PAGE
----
Worms Living Near Chernobyl Developed New ‘Superpower’


In a new study, researchers looked at insects taken from the Chernobyl Exclusion Zone (CEZ) to see what types of genetic mutations were caused by dangerously high radiation levels. After the nuclear explosion, approximately 2,600 square kilometers of the area surrounding the power plant was deemed unsafe for human habitation, but plants and animals continued to call the area home. What researchers found after analyzing the insects has been described by some as a 'superpower'.

Collecting samples in CEZ

After the explosion in 1986, Chernobyl and the surrounding area became the most radioactive area on Earth. While humans had to be evacuated from the area and are still banned from visiting, plants and animals continue to inhabit the radioactive environment. Radiation has caused genetic mutations, resulting in new animal species that differ from animals not exposed to radiation.

A team of biologists from New York University conducted a study to get a better idea of the effects of radiation on species living in the area. "Chornobyl was a tragedy of unimaginable scale, but we still have little understanding of the disaster's effects on local populations," said Sofia Tintori, lead author of the study. "Did sudden environmental change select for species, or even individuals of a species, that are naturally more resistant to ionizing radiation?"

To conduct the research, the team collected hundreds of nematodes from different areas of the CEZ, including leaf litter, soil and rotten fruits. Due to dangerous levels of radiation for humans, they had to wear protective suits to protect themselves from radioactive dust. Now, research shows that these nematodes have developed a new 'superpower'.

Why study nematodes?

Nematodes are microscopic worms that can be found practically everywhere and are exceptionally hardy. In the past, researchers have observed nematodes reawakening after being frozen in permafrost for thousands of years. However, what makes them particularly ideal for this study is that they are short lived, so their 'generational' response to toxins, their DNA repair abilities and their biological evolution can all be analyzed in this one sample. Can be done in sets.

"These insects live everywhere, and they live quickly, so they go through dozens of generations of evolution while a typical vertebrate is still wearing its shoes," said Matthew Rockman, professor of biology at NYU and senior author of the study. Is." "We can cryopreserve the worms, and then thaw them for later study," he explained. "This means we can stop evolution from happening in the laboratory, which is impossible with most other animal models, and this is very valuable when we want to compare animals that have experienced different evolutionary histories." "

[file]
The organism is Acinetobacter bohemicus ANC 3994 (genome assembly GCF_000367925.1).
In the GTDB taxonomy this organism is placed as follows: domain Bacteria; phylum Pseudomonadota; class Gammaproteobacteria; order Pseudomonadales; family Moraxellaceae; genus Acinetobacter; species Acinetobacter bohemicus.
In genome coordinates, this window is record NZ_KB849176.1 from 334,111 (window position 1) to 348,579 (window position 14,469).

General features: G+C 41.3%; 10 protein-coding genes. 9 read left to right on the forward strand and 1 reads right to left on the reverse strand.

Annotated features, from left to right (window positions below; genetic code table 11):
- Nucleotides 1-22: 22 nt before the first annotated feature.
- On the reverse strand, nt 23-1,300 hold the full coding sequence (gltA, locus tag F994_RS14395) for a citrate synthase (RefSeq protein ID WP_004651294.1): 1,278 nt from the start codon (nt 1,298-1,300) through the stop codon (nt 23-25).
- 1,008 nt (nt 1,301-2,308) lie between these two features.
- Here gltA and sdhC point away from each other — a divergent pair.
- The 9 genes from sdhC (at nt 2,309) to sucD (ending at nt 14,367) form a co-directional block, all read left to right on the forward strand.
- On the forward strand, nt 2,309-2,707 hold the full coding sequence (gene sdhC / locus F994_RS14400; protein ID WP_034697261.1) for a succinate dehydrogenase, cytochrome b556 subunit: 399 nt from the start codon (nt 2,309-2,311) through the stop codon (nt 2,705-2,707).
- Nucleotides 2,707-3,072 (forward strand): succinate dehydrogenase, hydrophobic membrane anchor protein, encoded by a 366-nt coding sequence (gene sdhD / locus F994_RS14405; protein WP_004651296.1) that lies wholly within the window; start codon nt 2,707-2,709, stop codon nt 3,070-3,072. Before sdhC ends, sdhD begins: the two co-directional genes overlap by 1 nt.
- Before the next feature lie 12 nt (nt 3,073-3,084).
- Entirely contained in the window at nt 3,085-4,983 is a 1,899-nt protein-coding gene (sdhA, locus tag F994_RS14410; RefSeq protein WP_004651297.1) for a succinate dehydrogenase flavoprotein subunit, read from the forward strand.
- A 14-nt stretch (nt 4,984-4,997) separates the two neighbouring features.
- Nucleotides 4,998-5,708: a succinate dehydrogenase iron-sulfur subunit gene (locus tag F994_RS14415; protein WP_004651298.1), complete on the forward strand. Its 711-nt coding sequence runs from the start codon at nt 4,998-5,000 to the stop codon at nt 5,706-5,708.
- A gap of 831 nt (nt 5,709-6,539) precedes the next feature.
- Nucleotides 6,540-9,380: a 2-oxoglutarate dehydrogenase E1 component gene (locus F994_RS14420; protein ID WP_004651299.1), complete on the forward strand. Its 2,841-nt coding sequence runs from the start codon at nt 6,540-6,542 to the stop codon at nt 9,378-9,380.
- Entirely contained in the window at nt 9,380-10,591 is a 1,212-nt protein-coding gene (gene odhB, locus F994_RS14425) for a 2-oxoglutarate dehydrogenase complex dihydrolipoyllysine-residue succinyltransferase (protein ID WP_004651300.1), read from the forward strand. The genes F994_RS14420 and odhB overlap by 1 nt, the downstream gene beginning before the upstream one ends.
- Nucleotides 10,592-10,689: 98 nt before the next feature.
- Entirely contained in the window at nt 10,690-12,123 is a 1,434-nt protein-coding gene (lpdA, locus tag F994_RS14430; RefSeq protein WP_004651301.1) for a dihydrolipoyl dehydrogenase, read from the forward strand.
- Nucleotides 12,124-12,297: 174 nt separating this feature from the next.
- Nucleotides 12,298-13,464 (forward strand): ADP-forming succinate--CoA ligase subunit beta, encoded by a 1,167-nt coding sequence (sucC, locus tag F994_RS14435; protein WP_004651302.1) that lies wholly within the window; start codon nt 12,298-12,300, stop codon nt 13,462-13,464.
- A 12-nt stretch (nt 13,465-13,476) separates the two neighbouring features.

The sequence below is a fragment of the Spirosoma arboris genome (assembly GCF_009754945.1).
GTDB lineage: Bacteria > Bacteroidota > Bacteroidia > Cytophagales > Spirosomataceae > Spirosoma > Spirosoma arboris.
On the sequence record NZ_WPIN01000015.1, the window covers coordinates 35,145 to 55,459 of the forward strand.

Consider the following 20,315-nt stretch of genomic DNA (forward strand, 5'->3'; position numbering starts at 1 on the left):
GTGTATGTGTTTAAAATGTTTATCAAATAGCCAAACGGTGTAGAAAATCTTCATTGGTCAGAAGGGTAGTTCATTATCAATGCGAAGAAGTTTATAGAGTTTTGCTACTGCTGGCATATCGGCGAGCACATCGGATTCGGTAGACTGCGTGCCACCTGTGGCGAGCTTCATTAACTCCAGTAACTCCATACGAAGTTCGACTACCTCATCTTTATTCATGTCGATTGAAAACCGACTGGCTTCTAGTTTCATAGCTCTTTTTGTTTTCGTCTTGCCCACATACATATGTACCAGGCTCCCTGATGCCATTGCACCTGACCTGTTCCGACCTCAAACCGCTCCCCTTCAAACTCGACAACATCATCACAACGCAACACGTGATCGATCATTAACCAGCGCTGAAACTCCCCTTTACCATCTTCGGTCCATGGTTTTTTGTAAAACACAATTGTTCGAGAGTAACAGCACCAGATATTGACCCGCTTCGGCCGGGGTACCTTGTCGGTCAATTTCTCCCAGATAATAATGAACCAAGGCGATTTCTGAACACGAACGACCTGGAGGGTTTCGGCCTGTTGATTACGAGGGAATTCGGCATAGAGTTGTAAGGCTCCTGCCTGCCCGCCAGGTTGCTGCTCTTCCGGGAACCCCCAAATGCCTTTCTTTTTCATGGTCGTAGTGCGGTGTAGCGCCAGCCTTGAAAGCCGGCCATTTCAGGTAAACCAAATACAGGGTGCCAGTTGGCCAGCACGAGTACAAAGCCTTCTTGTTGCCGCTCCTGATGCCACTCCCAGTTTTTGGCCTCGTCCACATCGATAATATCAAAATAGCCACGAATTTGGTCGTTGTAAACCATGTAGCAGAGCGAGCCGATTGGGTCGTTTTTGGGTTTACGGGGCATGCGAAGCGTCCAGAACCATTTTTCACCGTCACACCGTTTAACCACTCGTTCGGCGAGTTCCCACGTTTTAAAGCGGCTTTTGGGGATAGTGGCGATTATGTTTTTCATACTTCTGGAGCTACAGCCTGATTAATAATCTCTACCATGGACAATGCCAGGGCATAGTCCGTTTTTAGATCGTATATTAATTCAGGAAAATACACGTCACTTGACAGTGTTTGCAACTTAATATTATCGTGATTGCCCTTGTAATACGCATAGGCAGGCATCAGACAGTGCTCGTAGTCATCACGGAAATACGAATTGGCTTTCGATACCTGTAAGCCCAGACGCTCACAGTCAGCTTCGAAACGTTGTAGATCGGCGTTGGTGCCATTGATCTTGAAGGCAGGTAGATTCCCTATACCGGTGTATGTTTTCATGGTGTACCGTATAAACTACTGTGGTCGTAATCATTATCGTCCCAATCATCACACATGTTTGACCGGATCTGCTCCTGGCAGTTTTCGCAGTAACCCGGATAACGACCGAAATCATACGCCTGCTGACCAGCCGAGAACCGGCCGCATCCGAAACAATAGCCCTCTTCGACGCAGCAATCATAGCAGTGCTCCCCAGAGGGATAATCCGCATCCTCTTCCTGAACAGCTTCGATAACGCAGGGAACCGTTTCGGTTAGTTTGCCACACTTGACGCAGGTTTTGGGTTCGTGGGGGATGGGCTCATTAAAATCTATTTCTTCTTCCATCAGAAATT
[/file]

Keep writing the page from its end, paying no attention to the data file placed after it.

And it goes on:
Comparing nematode samples has revealed surprising results

The CEZ nematode samples were compared with other samples taken from locations around the world, including the US, Australia, the Philippines, Germany and Mauritius. As expected, their genetic distance from other nematodes proved that they were more genetically similar than their distant geographical counterparts, but surprisingly, there were no obvious signs of DNA damage from radiation. His 'superpower' is that he appears to be immune to it.

The study found that there was no correlation between the mutation rates of the worms and the strength of the ambient radiation from the specific environment from which they were collected. In other words, samples taken closer to the center of the CEZ did not show higher rates of mutation than samples collected from the outskirts of the CEZ. Additionally, testing of descendants of the worm strains proved that there was no connection with the ambient radiation their ancestors were exposed to.

What this might mean for future research

While these new findings are notable, they do not mean that the CEZ is a safe, hospitable place. In fact, we know that this area will not be safe for human habitation for thousands of years. Instead, research suggests that insects were able to evolve some form of resilience to the conditions to which they were subjected. This may help in future research on DNA repair mechanisms, which could potentially later be adapted for use in human medicine.

Tintari said, "Now that we know which strains of O. tipula are more sensitive or more tolerant to DNA damage, we can use these strains to study how different individuals respond to others. Why are they more likely to suffer from the effects of carcinogens than "Thinking about how individuals respond differently to DNA-damaging agents in the environment is something that will help us have a clearer view of our risk factors."

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